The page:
SPE03 Ellison C. Pierce, Jr., M.D. Patient Safety Memorial Lecture: Competence and Teamwork Are Not Enough: The Value of Cognitive Aids
Saturday, October 11, 2014, 1 - 2 p.m.
David Gaba, M.D.
Successful care of the patient used to be considered solely as due to the individual knowledge and skill embodied in the single anesthesiologist. We now recognize the importance of teamwork – and team management – by the anesthesiologist. Yet for all other human activities of high intrinsic danger (e.g., aviation, nuclear power production), it is know that these factors alone are not enough to optimize safety and productivity, in part because human memory is limited and fallible, especially under stress. A principle of human factors is to use both knowledge in the head (memory) and knowledge in the world (presented externally) for optimal results. Cognitive aids are various physical and electronic representations of knowledge in the world designed to assist anesthesiologists and their co-workers in executing complex decision-making in dynamic settings, such as managing the anesthetized patient. Examples of such aids include pre-work checklists (e.g., anesthesia machine check, WHO pre-surgical checklist); emergency manuals (to be used in real-time to guide problem-solving); tables, nomograms and calculators; and electronic systems (anesthesia information systems and decision-support software). This lecture will review the rationale for and the different types of cognitive aids that have been developed for perioperative settings, with an emphasis on emergency manuals. It will also discuss how their use can be integrated with individual competence and knowledge and inter-professional teamwork to achieve optimal patient safety. The status of adoption of cognitive aids and their likely future evolution will also be explored.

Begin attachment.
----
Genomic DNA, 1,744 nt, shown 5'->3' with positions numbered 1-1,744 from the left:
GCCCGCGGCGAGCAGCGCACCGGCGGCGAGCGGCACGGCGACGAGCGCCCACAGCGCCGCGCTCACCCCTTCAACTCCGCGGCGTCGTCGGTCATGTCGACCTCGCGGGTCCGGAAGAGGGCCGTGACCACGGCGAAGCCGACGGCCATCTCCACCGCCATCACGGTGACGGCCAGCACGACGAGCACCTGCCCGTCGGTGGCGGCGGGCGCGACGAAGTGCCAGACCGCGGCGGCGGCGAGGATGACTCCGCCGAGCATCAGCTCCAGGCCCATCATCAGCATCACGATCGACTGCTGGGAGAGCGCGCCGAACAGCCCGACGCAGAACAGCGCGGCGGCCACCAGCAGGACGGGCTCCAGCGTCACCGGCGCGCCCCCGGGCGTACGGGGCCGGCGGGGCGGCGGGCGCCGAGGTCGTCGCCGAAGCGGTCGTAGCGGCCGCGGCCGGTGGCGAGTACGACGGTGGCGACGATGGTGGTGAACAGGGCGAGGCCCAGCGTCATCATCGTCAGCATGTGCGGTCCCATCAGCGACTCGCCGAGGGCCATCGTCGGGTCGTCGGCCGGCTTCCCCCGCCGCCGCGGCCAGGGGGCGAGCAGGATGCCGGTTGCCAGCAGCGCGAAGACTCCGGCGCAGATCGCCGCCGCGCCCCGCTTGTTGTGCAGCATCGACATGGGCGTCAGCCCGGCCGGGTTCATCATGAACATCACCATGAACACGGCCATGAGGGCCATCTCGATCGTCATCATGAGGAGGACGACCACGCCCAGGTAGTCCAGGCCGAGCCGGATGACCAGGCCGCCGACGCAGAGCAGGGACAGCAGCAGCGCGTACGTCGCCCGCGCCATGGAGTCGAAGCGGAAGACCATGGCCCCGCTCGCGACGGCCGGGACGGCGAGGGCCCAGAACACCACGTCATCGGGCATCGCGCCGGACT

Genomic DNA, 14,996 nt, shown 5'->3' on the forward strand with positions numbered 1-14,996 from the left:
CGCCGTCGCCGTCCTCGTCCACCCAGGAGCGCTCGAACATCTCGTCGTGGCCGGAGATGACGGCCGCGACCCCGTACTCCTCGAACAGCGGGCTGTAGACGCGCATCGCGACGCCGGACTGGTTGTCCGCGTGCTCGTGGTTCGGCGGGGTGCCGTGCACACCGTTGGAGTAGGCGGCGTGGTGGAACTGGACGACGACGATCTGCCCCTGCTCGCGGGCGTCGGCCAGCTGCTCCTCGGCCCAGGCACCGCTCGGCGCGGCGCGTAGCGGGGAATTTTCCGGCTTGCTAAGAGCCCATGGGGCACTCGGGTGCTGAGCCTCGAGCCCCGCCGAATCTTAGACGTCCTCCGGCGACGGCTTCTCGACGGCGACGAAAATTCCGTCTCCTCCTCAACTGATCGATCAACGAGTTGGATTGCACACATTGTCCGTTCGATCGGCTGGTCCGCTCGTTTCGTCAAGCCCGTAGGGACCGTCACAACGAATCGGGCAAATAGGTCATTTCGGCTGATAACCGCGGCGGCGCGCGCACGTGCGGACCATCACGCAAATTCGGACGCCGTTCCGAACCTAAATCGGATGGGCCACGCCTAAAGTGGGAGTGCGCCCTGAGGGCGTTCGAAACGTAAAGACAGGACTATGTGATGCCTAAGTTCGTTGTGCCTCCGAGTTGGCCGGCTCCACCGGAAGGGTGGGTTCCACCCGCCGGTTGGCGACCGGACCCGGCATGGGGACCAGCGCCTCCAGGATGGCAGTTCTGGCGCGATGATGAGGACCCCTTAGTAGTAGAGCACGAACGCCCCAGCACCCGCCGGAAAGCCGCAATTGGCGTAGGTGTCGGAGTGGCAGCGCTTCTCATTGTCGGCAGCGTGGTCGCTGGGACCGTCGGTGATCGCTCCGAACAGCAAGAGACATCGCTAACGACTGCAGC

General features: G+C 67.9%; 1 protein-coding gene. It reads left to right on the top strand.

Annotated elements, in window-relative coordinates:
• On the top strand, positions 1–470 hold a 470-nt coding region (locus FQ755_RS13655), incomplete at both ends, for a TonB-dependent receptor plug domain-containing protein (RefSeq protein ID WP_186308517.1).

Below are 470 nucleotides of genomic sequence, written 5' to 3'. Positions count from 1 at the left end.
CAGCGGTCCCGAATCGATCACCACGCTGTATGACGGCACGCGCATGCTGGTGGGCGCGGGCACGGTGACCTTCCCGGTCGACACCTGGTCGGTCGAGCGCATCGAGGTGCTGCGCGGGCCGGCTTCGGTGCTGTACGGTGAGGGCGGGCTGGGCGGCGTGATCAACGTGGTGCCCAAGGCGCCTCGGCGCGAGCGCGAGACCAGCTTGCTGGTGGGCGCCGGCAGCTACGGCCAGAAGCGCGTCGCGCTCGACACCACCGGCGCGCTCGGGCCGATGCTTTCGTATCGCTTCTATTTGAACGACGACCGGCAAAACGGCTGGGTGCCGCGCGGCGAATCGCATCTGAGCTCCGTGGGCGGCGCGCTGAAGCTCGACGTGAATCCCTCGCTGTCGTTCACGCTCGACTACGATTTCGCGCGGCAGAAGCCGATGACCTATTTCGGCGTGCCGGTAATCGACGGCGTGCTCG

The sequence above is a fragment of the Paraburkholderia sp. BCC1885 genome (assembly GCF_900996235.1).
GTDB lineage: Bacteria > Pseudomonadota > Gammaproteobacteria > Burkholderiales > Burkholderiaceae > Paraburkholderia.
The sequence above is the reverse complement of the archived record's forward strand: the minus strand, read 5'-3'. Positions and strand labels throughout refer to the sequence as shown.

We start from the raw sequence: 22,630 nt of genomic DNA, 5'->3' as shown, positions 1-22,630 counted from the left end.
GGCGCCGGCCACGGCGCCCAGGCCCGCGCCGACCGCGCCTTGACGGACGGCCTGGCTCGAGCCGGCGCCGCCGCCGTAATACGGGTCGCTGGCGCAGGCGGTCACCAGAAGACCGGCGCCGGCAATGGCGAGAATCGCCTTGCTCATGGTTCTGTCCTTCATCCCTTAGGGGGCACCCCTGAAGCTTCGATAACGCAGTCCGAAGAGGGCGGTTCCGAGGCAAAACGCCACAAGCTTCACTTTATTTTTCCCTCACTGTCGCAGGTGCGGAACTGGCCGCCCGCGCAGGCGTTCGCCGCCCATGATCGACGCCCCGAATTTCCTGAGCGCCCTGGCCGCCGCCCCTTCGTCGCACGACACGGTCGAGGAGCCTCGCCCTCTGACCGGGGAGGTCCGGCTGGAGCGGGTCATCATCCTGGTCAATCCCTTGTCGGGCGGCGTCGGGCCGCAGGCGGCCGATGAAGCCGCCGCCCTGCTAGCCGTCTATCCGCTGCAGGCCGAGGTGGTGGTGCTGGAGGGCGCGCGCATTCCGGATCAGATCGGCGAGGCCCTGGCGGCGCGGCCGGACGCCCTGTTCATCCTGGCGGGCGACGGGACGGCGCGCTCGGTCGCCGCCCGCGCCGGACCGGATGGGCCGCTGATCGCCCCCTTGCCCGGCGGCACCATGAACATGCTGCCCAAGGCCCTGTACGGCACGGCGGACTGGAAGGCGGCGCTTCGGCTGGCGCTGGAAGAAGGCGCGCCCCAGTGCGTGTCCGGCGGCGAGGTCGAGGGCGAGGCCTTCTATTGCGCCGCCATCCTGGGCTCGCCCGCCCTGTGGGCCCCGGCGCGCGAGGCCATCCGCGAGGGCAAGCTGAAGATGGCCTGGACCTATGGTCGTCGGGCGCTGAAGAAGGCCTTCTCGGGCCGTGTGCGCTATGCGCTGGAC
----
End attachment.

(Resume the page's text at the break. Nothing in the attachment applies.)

David Gaba, M.D. is associate dean for Immersive and Simulation-Based Learning, and professor of Anesthesia, Stanford University School of Medicine and co-director, Patient Simulation Center of Innvoation, and staff physician, VA Palo Alto Health Care System, Palo Alto, California. He is also editor-in-chief of Simulation in Healthcare.